The layoffs occurred as scheduled at the end of the 2009-10 school year. Another round of dismissals was expected at the end of the following school year, as budget cuts still were required.

By then, Villaraigosa had approached public-interest firms that sued on behalf of students. And in May 2010, the court issued an injunction halting layoffs at the three campuses.

The battle over seniority and other teacher job protections is continuing in another Los Angeles County Superior Court case. In Vergara vs. California, plaintiffs seek to overturn layoff rules, the current teacher tenure process and other state laws that make it more difficult to dismiss ineffective teachers.

They contend that these laws violate the constitutional rights of students by making it more likely that they will be assigned to weak teachers.

The Reed settlement could be a "a tremendous victory" for students at affected schools, but seniority rules "will continue to harm low-income and minority students every time there is a layoff in California," said Ted Boutrous, who represents Vergara plaintiffs.

Jim Finberg, an attorney representing teacher unions, said the settlement "shows that under the existing law districts have the ability to protect teachers and stability of the school."

The Board of Education is expected to vote on the agreement at its April 22 meeting. The settlement also must be approved by the court.

YESTERDAY’S LAUSD BOARD MEETING: The headlines say it all + smf’s 2¢

LAUSD outlines plan to spend $837 million on disadvantaged students

Los Angeles Times :: April 8, 2014, 8:35 p.m.. Disadvantaged students in L.A. Unified stand to benefit from a multimillion-dollar infusion for more tutoring, counselors, English language coaches, nurses, librarians and other support under a budget plan presented Tuesday ...

Los Angeles Unified's draft accountability plan shows promise of new funding law

EdSource Today ::  The potential of the state's new education funding system was on full display this week when Los Angeles Unified School Superintendent John Deasy presented a draft accountability plan that included a dizzying array of new and expanded programs.

Deasy releases draft of LAUSD's next budget, with new money

LA School Report : LA Unified Superintendent John Deasy made public today the first draft of a $6.8 billion budget for the 2014-15 school year, a presentation that offered the first glimpse of how the new Local Control Funding Formula is going to work.

LAUSD board receives Deasy's plan to help disadvantaged kids

2cents small I suppose the headline:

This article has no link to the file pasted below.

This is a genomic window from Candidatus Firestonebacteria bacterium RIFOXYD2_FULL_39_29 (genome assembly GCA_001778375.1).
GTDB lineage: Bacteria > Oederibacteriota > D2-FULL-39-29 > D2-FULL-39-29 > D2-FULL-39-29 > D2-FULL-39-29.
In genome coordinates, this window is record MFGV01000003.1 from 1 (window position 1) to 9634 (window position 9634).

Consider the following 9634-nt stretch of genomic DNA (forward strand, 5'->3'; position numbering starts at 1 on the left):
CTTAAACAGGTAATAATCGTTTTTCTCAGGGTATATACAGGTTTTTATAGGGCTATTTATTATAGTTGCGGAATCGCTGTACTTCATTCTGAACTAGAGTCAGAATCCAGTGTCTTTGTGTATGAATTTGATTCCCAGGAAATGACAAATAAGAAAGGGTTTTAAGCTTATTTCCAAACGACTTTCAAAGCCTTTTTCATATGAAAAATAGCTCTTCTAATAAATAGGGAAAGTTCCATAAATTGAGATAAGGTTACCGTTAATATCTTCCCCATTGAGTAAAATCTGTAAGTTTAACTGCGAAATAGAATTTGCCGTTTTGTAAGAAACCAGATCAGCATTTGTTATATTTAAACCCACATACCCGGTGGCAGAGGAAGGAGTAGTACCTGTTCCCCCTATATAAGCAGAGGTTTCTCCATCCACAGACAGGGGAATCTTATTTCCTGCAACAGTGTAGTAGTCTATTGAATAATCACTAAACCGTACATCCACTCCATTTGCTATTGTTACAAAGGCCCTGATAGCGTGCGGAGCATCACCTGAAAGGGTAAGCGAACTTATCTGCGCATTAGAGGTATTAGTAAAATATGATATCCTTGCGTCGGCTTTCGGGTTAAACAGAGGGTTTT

Superintendent Deasy shows how we would spend the New State Money (which is really the old money withheld over the past seven years being paid back over the next seven years) in a way that appears to be be in alignment with state law …but probably isn’t

                      …would’ve been too much to ask!

The supe’s  Budget and the Draft Local Control Accountability Plan are really Deasy’s wish list: “What I would like if I could get away with it” …not necessarily in alignment with:

  • the Board of Education’s wish list,
  • The Local Control Accountability Plan Parent Advisory Committee's wish list,
  • the community’s wish list
  • or the District’s labor partner’s wish list. 

There are zero dollars earmarked for employee raises. The plan is very tenuously aligned with state law and regulations – let alone the legislative intent. Half the money goes to Special Ed …even though Special Ed students are not among the target “unduplicated students” .

Undoubtedly there are Special Ed students among the Economically Disadvantaged, English Learners and Foster Kids …but they do not come close to making up half of that population!




By Karin Klein, LA Times editorial writer |

Standardized testing
Students at Sage Hill School, a private school in Newport Beach, take the PSAT. (Los Angeles Times /April 8, 2014)

April 8, 2014, 11:47 a.m.  ::  Sixteen consecutive years of the state's standardized testing are now under my belt, all of them spent covering the accountability program as a journalist, as well as having one or more of my three children filling in bubbles in public school for the annual assessments. And on the 17th year, the last spring that I have a student scheduled for testing, it's time for a rest.